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Mt Strzelecki walk back on track

28/06/2019

Flinders Island's Mt Strzelecki walking track has received an upgrade which will improve the experience for walkers and visitors, as well as environmental management.More

New car park for Ben Lomond National Park

28/06/2019

A new visitor carpark is now complete at Ben Lomond National Park. The car park will be opened to visitors and fully operational in the coming weeks in time for this winter's first major snow fall.More

Planned burn success on Tasmanian Wilderness World Heritage Area sites

28/06/2019

The Tasmania Wilderness World Heritage Area experienced significant wildfire events between January and March this year, yet there are still areas that require pro-active fire management for the protection and conservation of the area's values.More

New Holland Honeyeater, Phylidonyris novaehollandiae

New Holland Honeyeater New Holland Honeyeater
(Photography by Dave Watts)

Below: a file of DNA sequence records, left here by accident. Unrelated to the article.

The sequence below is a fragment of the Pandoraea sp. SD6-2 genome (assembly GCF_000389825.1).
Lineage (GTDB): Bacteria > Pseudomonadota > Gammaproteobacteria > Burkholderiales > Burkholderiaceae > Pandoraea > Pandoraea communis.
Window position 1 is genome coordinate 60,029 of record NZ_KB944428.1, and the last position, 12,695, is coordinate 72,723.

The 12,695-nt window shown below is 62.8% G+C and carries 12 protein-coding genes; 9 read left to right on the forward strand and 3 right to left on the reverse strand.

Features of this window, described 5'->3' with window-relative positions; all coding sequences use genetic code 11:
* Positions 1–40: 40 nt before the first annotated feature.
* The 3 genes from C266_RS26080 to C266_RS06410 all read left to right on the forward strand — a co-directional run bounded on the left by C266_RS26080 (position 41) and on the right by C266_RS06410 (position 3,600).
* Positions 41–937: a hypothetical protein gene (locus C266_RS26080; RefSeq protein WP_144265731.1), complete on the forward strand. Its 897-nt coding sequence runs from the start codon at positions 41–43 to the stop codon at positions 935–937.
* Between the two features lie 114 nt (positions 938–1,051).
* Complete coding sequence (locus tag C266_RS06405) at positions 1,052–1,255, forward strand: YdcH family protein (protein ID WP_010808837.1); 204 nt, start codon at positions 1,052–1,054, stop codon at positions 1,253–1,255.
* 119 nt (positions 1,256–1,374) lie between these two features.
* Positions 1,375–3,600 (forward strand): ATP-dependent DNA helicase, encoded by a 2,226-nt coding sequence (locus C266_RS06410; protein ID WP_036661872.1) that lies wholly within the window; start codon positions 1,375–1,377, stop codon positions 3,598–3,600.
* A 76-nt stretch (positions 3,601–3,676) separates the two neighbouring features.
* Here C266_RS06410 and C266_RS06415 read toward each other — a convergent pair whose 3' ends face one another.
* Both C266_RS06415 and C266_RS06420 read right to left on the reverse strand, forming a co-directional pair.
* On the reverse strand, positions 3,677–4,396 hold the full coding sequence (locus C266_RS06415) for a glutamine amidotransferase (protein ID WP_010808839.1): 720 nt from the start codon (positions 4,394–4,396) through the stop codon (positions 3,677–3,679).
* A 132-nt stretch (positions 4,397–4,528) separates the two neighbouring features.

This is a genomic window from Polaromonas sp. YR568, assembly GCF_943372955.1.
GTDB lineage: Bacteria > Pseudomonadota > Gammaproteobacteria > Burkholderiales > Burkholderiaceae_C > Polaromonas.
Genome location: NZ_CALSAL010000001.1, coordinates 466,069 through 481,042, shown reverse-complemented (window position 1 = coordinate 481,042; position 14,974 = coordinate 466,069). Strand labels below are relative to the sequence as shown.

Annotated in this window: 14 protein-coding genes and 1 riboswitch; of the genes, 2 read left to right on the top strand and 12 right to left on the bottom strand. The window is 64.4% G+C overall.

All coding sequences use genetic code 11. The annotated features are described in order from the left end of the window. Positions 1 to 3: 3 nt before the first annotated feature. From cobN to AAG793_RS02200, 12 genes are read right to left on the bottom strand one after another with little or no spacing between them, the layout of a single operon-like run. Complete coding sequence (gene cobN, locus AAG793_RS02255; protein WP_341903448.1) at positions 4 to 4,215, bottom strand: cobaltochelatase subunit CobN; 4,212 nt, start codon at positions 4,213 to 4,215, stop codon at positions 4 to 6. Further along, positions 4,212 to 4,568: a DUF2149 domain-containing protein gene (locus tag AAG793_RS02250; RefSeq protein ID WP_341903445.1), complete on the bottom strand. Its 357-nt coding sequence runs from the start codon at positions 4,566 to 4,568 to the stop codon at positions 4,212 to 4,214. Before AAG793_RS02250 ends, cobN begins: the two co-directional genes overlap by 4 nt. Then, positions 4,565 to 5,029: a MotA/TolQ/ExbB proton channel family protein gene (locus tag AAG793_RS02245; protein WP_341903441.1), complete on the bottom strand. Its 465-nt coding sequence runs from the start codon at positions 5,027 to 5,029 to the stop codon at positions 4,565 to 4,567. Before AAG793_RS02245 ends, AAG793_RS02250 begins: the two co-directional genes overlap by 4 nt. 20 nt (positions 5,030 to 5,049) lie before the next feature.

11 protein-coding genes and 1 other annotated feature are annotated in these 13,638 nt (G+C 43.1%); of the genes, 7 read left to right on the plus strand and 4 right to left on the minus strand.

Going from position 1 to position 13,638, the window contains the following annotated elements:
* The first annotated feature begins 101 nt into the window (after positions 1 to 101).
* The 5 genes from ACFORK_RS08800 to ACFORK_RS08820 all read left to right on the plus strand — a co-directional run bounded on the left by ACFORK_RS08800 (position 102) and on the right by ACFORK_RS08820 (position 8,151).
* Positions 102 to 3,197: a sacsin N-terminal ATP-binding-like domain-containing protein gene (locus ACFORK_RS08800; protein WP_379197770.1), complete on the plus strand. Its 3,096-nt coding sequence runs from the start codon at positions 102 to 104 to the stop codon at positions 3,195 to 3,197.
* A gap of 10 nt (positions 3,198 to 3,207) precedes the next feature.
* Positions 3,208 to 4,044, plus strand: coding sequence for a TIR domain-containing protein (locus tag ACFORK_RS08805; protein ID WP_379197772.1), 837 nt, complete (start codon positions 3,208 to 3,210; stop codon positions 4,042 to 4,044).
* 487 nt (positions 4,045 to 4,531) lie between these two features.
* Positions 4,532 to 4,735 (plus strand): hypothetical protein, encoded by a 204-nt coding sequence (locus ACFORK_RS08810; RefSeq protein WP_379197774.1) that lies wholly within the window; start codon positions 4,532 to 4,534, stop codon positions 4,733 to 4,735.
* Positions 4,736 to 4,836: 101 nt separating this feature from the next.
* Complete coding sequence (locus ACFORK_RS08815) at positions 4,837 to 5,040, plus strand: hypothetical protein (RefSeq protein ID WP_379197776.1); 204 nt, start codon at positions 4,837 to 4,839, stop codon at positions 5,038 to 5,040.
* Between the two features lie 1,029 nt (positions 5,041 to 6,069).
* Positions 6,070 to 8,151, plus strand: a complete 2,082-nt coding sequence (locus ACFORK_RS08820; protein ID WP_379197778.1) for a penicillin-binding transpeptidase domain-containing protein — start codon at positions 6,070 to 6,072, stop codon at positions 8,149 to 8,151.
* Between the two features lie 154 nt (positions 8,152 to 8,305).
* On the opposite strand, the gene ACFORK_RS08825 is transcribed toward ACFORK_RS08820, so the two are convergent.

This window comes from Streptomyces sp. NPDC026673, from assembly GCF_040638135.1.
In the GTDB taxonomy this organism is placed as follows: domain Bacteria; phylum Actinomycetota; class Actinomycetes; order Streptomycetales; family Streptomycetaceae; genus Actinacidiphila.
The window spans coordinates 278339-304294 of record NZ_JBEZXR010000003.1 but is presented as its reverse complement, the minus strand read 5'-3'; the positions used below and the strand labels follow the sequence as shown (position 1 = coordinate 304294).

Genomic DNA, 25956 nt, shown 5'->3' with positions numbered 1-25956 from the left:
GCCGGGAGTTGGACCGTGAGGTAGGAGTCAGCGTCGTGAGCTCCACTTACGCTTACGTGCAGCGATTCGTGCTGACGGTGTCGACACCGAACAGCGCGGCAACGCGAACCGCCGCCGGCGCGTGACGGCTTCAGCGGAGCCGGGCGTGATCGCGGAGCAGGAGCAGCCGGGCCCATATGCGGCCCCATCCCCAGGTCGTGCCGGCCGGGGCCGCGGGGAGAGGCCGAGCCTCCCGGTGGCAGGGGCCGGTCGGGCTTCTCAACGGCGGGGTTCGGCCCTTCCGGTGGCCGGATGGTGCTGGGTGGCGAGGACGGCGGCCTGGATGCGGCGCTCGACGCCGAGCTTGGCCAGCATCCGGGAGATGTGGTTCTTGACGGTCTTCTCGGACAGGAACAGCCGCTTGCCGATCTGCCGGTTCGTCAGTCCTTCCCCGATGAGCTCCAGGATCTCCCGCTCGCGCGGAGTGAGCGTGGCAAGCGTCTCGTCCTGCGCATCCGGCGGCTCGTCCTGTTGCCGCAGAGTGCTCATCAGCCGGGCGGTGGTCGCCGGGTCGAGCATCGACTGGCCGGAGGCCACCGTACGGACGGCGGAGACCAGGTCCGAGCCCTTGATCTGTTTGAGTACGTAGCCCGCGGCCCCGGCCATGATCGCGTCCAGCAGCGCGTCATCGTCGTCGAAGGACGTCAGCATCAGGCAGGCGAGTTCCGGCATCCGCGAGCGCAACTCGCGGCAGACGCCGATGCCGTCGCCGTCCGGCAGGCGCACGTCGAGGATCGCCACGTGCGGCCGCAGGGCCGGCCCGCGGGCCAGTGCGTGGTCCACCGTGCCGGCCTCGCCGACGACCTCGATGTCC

Description

The New Holland Honeyeater (165-175 mm) is streaked black and white, with a distinctive large yellow wing patch and yellow edges on the outer tail feathers. It has a small white ear patch, white eye coverts and a white iris.

Males and females are similar, but females are slightly smaller in size. Young birds are browner and have a grey eye.

Habitat

The New Holland Honeyeater is a common bird that occurs singularly or in pairs within dry sclerophyll forest, tea tree scrub, coastal heath and gardens, often where grevilleas and banksias are found.

Diet

New Holland Honeyeaters are highly active birds. They feed on the nectar of flowers, fruit, insects and spiders. Most feeding takes place in lower areas of bushes and thickets.

Breeding

The large, cup-shaped nest is made of twigs, bark and grasses, bound together with spider web. It is lined with soft material and is usually placed in a bush or tree. Both sexes feed the chicks. A pair of adults may raise two or three broods in a year.

Distribution Map courtesy Natural Values Atlas, data from theLIST
© 2010 State of Tasmania

Call

The call is a harsh "jick" when feeding, a rapid, stacato whistle when alarmed and a high-pitched "phseet" when perching.

Distribution

Found in suitable habitat throughout Tasmania.